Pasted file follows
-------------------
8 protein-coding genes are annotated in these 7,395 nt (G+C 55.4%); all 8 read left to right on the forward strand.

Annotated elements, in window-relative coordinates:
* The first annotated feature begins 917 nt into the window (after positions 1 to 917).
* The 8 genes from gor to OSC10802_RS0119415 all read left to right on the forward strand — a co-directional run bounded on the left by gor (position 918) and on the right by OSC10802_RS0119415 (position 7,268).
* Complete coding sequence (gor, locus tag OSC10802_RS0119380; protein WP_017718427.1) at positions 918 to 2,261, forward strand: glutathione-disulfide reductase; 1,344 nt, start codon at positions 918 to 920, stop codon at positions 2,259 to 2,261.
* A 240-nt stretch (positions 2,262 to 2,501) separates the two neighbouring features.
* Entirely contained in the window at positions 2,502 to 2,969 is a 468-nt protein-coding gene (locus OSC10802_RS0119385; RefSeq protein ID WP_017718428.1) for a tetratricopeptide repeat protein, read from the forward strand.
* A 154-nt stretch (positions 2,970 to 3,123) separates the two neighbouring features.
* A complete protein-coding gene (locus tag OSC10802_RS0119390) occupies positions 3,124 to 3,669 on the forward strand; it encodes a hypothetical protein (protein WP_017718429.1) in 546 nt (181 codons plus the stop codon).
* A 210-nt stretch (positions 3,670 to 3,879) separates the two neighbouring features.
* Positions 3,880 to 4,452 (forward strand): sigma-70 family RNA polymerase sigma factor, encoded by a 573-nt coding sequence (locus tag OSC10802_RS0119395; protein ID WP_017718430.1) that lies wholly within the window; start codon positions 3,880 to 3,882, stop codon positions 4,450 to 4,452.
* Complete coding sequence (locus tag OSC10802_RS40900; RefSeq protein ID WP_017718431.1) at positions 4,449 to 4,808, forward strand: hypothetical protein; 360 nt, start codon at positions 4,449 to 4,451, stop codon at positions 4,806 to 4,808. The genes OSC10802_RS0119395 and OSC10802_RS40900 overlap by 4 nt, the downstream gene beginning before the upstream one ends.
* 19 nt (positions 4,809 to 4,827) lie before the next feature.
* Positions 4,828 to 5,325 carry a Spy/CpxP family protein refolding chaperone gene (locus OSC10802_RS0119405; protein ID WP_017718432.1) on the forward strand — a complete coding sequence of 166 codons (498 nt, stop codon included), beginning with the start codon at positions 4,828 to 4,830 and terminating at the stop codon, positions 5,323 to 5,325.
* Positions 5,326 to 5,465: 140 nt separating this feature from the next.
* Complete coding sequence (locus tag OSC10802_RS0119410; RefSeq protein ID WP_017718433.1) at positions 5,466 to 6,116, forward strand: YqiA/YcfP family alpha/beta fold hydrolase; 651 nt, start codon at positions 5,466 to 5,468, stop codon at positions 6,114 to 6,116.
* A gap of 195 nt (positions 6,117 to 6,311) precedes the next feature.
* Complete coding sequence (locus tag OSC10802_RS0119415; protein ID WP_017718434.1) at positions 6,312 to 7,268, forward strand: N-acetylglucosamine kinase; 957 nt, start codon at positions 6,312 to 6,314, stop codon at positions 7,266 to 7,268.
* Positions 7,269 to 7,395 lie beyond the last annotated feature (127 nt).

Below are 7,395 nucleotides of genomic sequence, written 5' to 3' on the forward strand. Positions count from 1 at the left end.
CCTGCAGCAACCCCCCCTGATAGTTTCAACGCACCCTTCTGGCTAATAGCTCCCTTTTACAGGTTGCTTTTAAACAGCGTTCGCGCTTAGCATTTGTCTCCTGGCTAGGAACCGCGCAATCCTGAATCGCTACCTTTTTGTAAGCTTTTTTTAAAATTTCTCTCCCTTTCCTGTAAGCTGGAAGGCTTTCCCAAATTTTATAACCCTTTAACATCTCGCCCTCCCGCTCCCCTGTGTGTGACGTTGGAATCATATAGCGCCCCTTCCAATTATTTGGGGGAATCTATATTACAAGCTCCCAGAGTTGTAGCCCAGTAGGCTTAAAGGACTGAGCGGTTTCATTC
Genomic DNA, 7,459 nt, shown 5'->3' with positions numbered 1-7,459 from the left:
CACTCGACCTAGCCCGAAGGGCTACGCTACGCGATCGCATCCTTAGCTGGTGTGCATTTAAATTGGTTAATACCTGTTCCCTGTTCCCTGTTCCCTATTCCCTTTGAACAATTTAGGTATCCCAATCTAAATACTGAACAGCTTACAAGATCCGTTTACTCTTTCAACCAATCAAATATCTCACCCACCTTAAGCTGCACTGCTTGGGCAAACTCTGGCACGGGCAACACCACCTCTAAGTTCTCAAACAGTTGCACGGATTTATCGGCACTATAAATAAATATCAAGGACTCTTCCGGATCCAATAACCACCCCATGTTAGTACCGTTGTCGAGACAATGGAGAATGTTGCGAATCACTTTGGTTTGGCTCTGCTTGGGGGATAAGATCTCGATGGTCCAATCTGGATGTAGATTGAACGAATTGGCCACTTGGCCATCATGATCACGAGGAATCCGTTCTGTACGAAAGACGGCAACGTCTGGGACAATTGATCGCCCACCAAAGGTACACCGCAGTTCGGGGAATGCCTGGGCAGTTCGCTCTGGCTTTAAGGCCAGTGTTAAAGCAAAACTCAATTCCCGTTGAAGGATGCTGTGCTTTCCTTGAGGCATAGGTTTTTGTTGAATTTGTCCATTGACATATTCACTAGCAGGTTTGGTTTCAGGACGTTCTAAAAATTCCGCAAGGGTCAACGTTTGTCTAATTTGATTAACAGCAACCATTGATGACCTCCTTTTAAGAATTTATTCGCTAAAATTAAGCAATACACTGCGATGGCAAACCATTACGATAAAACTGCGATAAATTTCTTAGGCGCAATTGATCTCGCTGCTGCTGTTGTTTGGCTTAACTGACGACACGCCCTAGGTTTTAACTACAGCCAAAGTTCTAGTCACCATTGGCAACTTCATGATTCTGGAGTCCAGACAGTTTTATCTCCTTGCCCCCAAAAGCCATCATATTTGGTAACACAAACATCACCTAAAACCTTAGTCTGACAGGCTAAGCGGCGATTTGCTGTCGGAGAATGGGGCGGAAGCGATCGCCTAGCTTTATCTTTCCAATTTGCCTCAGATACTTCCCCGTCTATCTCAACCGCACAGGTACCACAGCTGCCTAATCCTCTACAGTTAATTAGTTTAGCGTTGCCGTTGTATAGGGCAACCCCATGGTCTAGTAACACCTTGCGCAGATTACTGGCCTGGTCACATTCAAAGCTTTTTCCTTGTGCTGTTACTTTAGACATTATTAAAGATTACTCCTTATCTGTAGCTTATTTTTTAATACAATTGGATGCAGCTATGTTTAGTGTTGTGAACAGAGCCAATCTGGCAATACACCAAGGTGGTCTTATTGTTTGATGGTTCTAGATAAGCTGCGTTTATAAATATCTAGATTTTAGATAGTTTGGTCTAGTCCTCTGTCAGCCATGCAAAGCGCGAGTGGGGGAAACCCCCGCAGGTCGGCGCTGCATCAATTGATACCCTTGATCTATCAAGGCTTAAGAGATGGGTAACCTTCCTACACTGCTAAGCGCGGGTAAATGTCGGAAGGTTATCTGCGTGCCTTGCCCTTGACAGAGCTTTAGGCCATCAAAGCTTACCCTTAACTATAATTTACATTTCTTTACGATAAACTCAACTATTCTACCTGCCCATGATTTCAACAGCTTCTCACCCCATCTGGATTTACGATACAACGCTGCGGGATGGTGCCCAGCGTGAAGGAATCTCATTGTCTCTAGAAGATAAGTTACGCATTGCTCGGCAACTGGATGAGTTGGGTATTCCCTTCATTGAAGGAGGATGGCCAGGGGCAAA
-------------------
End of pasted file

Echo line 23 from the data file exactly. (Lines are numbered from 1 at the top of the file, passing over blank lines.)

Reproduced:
CACTCGACCTAGCCCGAAGGGCTACGCTACGCGATCGCATCCTTAGCTGGTGTGCATTTAAATTGGTTAATACCTGTTCCCTGTTCCCTGTTCCCTATTCCCTTTGAACAATTTAGGTATCCCAATCTAAATACTGAACAGCTTACAAGATCCGTTTACTCTTTCAACCAATCAAATATCTCACCCACCTTAAGCTGCACTGCTTGGGCAAACTCTGGCACGGGCAACACCACCTCTAAGTTCTCAAACAGTTGCACGGATTTATCGGCACTATAAATAAATATCAAGGACTCTTCCGGATCCAATAACCACCCCATGTTAGTACCGTTGTCGAGACAATGGAGAATGTTGCGAATCACTTTGGTTTGGCTCTGCTTGGGGGATAAGATCTCGATGGTCCAATCTGGATGTAGATTGAACGAATTGGCCACTTGGCCATCATGATCACGAGGAATCCGTTCTGTACGAAAGACGGCAACGTCTGGGACAATTGATCGCCCACCAAAGGTACACCGCAGTTCGGGGAATGCCTGGGCAGTTCGCTCTGGCTTTAAGGCCAGTGTTAAAGCAAAACTCAATTCCCGTTGAAGGATGCTGTGCTTTCCTTGAGGCATAGGTTTTTGTTGAATTTGTCCATTGACATATTCACTAGCAGGTTTGGTTTCAGGACGTTCTAAAAATTCCGCAAGGGTCAACGTTTGTCTAATTTGATTAACAGCAACCATTGATGACCTCCTTTTAAGAATTTATTCGCTAAAATTAAGCAATACACTGCGATGGCAAACCATTACGATAAAACTGCGATAAATTTCTTAGGCGCAATTGATCTCGCTGCTGCTGTTGTTTGGCTTAACTGACGACACGCCCTAGGTTTTAACTACAGCCAAAGTTCTAGTCACCATTGGCAACTTCATGATTCTGGAGTCCAGACAGTTTTATCTCCTTGCCCCCAAAAGCCATCATATTTGGTAACACAAACATCACCTAAAACCTTAGTCTGACAGGCTAAGCGGCGATTTGCTGTCGGAGAATGGGGCGGAAGCGATCGCCTAGCTTTATCTTTCCAATTTGCCTCAGATACTTCCCCGTCTATCTCAACCGCACAGGTACCACAGCTGCCTAATCCTCTACAGTTAATTAGTTTAGCGTTGCCGTTGTATAGGGCAACCCCATGGTCTAGTAACACCTTGCGCAGATTACTGGCCTGGTCACATTCAAAGCTTTTTCCTTGTGCTGTTACTTTAGACATTATTAAAGATTACTCCTTATCTGTAGCTTATTTTTTAATACAATTGGATGCAGCTATGTTTAGTGTTGTGAACAGAGCCAATCTGGCAATACACCAAGGTGGTCTTATTGTTTGATGGTTCTAGATAAGCTGCGTTTATAAATATCTAGATTTTAGATAGTTTGGTCTAGTCCTCTGTCAGCCATGCAAAGCGCGAGTGGGGGAAACCCCCGCAGGTCGGCGCTGCATCAATTGATACCCTTGATCTATCAAGGCTTAAGAGATGGGTAACCTTCCTACACTGCTAAGCGCGGGTAAATGTCGGAAGGTTATCTGCGTGCCTTGCCCTTGACAGAGCTTTAGGCCATCAAAGCTTACCCTTAACTATAATTTACATTTCTTTACGATAAACTCAACTATTCTACCTGCCCATGATTTCAACAGCTTCTCACCCCATCTGGATTTACGATACAACGCTGCGGGATGGTGCCCAGCGTGAAGGAATCTCATTGTCTCTAGAAGATAAGTTACGCATTGCTCGGCAACTGGATGAGTTGGGTATTCCCTTCATTGAAGGAGGATGGCCAGGGGCAAA